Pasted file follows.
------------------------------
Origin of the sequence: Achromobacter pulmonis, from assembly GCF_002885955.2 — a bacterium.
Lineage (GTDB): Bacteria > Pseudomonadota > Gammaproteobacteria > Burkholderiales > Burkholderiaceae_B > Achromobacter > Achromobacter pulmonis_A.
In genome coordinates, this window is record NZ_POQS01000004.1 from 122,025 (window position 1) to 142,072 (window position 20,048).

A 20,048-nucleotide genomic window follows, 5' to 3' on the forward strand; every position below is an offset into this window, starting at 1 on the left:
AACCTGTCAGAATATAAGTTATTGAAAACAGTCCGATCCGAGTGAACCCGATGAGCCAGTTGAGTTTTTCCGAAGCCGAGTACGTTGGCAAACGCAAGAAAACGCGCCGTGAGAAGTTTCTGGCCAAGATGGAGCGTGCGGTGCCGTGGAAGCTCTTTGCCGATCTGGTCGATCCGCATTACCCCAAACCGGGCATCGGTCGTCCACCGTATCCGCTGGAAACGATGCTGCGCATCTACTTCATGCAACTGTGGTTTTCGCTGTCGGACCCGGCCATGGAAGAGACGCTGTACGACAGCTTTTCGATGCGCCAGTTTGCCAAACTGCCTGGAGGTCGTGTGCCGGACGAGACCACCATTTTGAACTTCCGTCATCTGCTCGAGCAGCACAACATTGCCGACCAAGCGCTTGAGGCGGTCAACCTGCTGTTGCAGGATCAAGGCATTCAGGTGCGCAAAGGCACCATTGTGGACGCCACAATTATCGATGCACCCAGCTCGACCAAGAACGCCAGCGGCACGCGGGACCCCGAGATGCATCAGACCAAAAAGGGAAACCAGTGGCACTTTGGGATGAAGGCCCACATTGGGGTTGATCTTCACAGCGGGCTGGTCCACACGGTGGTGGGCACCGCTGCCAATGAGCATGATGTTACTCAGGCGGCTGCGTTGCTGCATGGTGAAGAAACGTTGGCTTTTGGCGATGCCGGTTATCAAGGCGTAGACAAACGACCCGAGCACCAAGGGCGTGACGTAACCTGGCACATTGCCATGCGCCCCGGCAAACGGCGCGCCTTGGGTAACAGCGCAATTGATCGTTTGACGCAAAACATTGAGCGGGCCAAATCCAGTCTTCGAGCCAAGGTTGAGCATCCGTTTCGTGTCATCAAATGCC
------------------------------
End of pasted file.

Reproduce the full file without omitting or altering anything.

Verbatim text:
Origin of the sequence: Achromobacter pulmonis, from assembly GCF_002885955.2 — a bacterium.
Lineage (GTDB): Bacteria > Pseudomonadota > Gammaproteobacteria > Burkholderiales > Burkholderiaceae_B > Achromobacter > Achromobacter pulmonis_A.
In genome coordinates, this window is record NZ_POQS01000004.1 from 122,025 (window position 1) to 142,072 (window position 20,048).

A 20,048-nucleotide genomic window follows, 5' to 3' on the forward strand; every position below is an offset into this window, starting at 1 on the left:
AACCTGTCAGAATATAAGTTATTGAAAACAGTCCGATCCGAGTGAACCCGATGAGCCAGTTGAGTTTTTCCGAAGCCGAGTACGTTGGCAAACGCAAGAAAACGCGCCGTGAGAAGTTTCTGGCCAAGATGGAGCGTGCGGTGCCGTGGAAGCTCTTTGCCGATCTGGTCGATCCGCATTACCCCAAACCGGGCATCGGTCGTCCACCGTATCCGCTGGAAACGATGCTGCGCATCTACTTCATGCAACTGTGGTTTTCGCTGTCGGACCCGGCCATGGAAGAGACGCTGTACGACAGCTTTTCGATGCGCCAGTTTGCCAAACTGCCTGGAGGTCGTGTGCCGGACGAGACCACCATTTTGAACTTCCGTCATCTGCTCGAGCAGCACAACATTGCCGACCAAGCGCTTGAGGCGGTCAACCTGCTGTTGCAGGATCAAGGCATTCAGGTGCGCAAAGGCACCATTGTGGACGCCACAATTATCGATGCACCCAGCTCGACCAAGAACGCCAGCGGCACGCGGGACCCCGAGATGCATCAGACCAAAAAGGGAAACCAGTGGCACTTTGGGATGAAGGCCCACATTGGGGTTGATCTTCACAGCGGGCTGGTCCACACGGTGGTGGGCACCGCTGCCAATGAGCATGATGTTACTCAGGCGGCTGCGTTGCTGCATGGTGAAGAAACGTTGGCTTTTGGCGATGCCGGTTATCAAGGCGTAGACAAACGACCCGAGCACCAAGGGCGTGACGTAACCTGGCACATTGCCATGCGCCCCGGCAAACGGCGCGCCTTGGGTAACAGCGCAATTGATCGTTTGACGCAAAACATTGAGCGGGCCAAATCCAGTCTTCGAGCCAAGGTTGAGCATCCGTTTCGTGTCATCAAATGCC